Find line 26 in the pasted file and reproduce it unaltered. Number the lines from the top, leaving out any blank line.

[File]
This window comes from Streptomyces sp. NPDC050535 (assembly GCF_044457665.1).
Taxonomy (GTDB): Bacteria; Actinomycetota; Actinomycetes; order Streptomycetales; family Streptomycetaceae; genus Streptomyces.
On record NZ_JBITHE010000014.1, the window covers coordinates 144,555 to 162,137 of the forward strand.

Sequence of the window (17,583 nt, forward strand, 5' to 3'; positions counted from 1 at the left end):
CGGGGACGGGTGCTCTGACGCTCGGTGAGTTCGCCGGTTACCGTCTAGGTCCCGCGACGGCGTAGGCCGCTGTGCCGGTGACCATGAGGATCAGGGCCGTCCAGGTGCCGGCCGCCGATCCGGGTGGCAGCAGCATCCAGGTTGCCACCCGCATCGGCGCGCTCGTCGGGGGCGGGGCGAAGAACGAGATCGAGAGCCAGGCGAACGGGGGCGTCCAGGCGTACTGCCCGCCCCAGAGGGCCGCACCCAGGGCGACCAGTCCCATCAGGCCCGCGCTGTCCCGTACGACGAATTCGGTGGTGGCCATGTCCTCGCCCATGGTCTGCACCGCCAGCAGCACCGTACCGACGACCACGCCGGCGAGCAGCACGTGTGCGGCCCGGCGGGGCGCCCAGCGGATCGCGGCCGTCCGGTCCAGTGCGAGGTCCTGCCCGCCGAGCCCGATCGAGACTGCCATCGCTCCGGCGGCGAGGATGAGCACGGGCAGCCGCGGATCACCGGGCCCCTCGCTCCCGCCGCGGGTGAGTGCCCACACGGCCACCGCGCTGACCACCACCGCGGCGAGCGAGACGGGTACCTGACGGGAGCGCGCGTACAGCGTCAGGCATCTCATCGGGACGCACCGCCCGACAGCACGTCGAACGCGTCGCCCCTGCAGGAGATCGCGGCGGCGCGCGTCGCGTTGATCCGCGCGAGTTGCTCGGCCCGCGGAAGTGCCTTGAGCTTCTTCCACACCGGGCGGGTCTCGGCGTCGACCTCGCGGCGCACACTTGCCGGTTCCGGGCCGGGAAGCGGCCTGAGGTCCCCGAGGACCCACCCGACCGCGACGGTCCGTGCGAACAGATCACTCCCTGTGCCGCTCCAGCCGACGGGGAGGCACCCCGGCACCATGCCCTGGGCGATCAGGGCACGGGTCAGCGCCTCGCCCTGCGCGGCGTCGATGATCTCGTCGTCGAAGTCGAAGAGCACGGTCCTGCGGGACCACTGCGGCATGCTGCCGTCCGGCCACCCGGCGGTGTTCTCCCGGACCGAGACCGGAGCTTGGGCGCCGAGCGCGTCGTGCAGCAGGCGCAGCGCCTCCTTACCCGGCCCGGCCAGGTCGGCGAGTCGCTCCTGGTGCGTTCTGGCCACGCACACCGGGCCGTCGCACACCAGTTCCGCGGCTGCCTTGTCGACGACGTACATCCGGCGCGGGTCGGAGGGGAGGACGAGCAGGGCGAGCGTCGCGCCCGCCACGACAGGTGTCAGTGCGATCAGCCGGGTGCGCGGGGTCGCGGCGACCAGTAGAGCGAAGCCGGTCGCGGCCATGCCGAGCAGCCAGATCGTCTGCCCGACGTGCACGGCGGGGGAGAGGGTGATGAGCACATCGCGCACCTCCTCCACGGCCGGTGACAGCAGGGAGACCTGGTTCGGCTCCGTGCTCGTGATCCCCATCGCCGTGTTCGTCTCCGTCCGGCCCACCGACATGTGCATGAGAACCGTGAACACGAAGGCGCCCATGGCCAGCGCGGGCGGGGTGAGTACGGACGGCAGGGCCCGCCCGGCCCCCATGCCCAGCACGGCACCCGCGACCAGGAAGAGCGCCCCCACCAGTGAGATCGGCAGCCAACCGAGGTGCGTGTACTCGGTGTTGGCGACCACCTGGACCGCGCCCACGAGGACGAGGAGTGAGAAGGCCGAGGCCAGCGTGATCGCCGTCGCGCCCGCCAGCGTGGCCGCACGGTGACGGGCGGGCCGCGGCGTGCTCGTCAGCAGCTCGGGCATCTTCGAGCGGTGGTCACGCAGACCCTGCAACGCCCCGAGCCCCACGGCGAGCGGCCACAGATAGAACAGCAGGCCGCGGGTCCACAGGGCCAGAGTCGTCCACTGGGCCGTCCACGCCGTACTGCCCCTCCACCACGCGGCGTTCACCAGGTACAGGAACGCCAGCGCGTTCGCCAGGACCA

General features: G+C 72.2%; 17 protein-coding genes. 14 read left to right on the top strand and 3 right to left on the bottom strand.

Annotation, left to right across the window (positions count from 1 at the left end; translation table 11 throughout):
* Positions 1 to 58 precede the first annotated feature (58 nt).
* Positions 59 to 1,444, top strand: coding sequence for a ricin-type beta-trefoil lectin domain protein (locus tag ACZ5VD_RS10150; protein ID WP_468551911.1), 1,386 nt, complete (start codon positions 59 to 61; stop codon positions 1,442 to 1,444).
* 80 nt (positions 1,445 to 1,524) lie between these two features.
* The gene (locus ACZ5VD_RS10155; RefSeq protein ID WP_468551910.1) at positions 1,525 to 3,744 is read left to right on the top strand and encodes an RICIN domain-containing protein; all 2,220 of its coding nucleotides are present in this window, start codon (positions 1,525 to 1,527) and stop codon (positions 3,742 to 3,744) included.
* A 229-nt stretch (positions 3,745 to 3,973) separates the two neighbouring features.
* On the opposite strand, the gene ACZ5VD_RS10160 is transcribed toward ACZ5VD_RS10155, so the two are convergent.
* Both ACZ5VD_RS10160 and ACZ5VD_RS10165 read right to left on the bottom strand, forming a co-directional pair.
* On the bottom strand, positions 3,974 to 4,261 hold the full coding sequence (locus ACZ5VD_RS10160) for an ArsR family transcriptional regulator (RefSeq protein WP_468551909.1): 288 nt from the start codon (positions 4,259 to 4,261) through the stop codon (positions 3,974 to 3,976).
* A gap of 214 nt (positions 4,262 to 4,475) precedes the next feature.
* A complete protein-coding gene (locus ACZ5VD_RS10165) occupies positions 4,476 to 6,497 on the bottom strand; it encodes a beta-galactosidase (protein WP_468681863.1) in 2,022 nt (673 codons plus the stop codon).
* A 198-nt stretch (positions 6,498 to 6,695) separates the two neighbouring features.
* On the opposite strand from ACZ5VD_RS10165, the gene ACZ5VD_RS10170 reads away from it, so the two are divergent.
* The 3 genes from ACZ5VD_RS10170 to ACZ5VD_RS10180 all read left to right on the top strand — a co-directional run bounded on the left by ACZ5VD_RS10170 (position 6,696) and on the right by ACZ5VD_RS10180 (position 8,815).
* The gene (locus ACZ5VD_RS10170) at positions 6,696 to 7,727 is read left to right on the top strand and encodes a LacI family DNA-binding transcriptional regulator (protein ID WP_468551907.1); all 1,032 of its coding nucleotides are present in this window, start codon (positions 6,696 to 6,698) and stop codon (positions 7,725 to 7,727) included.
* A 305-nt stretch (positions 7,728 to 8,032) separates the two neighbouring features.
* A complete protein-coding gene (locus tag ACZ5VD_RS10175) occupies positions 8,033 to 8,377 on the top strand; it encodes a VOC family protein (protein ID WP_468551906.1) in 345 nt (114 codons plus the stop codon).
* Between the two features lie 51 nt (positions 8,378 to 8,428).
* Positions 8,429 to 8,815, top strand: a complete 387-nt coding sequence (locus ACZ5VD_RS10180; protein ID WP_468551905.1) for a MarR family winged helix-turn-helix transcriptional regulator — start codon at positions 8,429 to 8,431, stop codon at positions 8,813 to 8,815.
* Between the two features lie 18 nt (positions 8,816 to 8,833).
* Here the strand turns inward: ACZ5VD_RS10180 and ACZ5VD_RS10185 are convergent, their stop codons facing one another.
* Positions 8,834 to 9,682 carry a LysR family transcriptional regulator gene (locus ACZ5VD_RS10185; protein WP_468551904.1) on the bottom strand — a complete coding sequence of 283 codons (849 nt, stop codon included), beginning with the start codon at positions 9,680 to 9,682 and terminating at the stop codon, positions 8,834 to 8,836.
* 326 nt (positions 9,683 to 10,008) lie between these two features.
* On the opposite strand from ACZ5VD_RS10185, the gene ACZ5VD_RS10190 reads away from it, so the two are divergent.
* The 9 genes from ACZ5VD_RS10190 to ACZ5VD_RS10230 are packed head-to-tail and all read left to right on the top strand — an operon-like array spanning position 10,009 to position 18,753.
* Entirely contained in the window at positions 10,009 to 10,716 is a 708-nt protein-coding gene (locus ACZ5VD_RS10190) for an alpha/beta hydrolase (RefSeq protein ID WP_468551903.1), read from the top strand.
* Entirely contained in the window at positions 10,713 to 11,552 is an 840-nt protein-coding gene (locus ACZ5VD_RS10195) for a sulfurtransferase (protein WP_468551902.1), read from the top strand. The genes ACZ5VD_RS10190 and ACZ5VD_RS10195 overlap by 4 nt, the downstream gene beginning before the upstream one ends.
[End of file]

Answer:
* Between the two features lie 18 nt (positions 8,816 to 8,833).